While superhero movies are not my cup of tea, I did enjoy Wonder Woman, and I do appreciate that it is one of the only female-based examples of the genre. I get why fans — especially women — dig it, and I’m happy to report that it is generally a well-made movie, something for which its makers can be justifiably proud. But I didn’t love it, and I shall explain why.
Patty Jenkins’ film (yes, hooray, an action film is actually directed by a woman!) tells the origin story of Diana (Gal Gadot), princess of the Amazons. An incursion of the Amazon island during World War I leads to Diana’s involvement in human affairs and her evolution into the superhero we know as Wonder Woman. Then there is a big, overblown action sequence, Ares is destroyed and the war grinds to an end.
The film’s biggest flaw is that extended, interminable climactic sequence, during which Diana and Ares take time to converse, argue philosophy and throw tanks and lightning at each other. I really wish filmmakers would realize that stories don’t need to go for the ultimate action payoff, since it is rarely satisfying, as long as they can furnish other pleasures and rewards along the way. This sequence could have been cut by at least ten minutes and been more effective.
Another quibble I have with the film lies in its premise. The film wants — actually demands — that we accept that the Amazons have been here all along, created by Zeus. I cannot reconcile that Zeus and the other Greek gods had, and carry on, a history on an enchanted island while the rest of the world has evolved and exists beyond them. The bafflement of Steve Trevor (Chris Pine) is thus shared by the audience as the plot insists that this mythology exists, while the audience (me, at least) sits there shaking heads in denial. I don’t see how it can be both ways. And, yes, I have the same trouble with the idea of Thor.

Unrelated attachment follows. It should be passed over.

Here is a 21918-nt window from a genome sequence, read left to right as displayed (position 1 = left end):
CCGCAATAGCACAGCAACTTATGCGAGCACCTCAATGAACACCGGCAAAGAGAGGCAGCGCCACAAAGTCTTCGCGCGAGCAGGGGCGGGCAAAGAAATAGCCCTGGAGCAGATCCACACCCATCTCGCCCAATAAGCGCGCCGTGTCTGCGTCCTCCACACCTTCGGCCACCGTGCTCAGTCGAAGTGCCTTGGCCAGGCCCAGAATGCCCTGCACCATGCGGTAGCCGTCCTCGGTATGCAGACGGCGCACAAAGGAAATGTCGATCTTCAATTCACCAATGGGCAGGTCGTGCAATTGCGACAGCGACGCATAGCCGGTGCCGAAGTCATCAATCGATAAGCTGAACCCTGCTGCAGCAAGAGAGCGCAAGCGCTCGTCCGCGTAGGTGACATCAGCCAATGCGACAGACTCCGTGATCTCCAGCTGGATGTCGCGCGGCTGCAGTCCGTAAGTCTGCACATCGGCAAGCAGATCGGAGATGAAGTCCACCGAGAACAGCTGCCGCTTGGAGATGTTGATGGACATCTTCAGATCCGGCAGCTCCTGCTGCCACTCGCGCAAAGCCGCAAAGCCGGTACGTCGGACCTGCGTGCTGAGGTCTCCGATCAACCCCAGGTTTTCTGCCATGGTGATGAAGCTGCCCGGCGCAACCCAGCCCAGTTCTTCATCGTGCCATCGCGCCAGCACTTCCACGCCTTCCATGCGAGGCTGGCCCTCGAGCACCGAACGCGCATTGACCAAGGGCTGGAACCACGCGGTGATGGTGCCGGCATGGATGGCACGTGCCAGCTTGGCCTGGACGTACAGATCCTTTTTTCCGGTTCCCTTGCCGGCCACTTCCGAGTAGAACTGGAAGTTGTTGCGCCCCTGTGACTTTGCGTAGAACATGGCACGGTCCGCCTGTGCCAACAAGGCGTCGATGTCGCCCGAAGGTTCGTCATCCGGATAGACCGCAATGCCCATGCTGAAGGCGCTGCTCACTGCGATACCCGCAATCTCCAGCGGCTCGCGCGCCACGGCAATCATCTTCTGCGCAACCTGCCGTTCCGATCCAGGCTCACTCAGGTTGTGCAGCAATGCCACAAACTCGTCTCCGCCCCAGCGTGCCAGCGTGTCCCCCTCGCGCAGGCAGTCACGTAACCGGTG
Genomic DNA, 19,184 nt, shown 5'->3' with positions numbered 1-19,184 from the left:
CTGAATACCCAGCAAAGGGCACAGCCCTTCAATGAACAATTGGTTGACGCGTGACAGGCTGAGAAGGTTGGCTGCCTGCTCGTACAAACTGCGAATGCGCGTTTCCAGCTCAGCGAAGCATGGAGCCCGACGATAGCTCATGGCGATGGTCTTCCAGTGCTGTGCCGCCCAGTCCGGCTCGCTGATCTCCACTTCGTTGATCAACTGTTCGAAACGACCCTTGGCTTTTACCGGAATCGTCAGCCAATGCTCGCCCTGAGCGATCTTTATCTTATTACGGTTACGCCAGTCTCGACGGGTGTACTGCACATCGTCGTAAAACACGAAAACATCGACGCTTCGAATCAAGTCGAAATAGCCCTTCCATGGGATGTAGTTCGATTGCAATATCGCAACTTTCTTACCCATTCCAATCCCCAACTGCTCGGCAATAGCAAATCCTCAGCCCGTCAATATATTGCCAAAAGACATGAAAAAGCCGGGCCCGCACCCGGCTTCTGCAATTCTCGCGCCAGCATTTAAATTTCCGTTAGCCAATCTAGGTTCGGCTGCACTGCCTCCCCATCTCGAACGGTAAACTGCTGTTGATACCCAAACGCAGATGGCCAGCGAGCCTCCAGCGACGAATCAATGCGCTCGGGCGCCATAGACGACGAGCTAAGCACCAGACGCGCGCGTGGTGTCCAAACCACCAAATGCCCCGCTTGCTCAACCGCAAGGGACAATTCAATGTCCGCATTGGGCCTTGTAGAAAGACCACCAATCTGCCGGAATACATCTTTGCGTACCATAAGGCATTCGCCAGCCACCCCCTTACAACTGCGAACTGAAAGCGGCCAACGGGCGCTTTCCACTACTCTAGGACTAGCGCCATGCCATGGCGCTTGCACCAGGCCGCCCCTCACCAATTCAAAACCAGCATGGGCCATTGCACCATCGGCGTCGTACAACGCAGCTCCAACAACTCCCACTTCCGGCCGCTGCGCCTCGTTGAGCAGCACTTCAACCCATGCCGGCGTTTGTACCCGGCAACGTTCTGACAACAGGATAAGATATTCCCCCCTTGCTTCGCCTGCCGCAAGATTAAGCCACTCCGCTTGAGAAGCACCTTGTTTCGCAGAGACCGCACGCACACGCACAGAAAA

I also don’t care for the fact that Diana commits cold-blooded murder. Sure, it’s a war story, but her hunt of Ares leads her down a very dark moral path. She chooses murder instead of justice. Superman would never do what she did; I just think the film could have been written in a way that could have avoided this pitfall; I thought less of Diana because of her actions.
I do need to note, however, that this film offers a perfect example of the exquisite power of imagery. Movies are an accumulation of images, sounds, emotions, music, dialogue, attitude, philosophy and everything else, but often what remains with an audience is a single image. Wonder Woman offers a perfect image when Diana emerges from a battlefield trench and strides purposefully toward the German snipers, bandying bullets away with her arm armor in slow motion. Diana has learned that the soldiers have been in place for a year without motion as people suffer and die, and she is not having any of it. Her determination to make a difference prods the soldiers into action and the battle suddenly turns in favor of the Allies. The sight of Diana crossing No Man’s Land, altogether beautiful and seemingly defenseless, is awe-inspiring. It is the film’s one true magic moment.
Wonder Woman is a movie that attempts to achieve blockbuster status, and often realizes that ambition. I still think it is muddled, but I feel that way about a lot of superhero material. Fans will rejoice in what they see as a long overdue celebration of the most notable female character in the superhero oeuvre. It’s a decent film with a charismatic, charming performance by Gal Gadot, which should satisfy audiences desirous of thoughtful action. And the ladies look fabulous. ☆ ☆ ☆. 13 June 2017.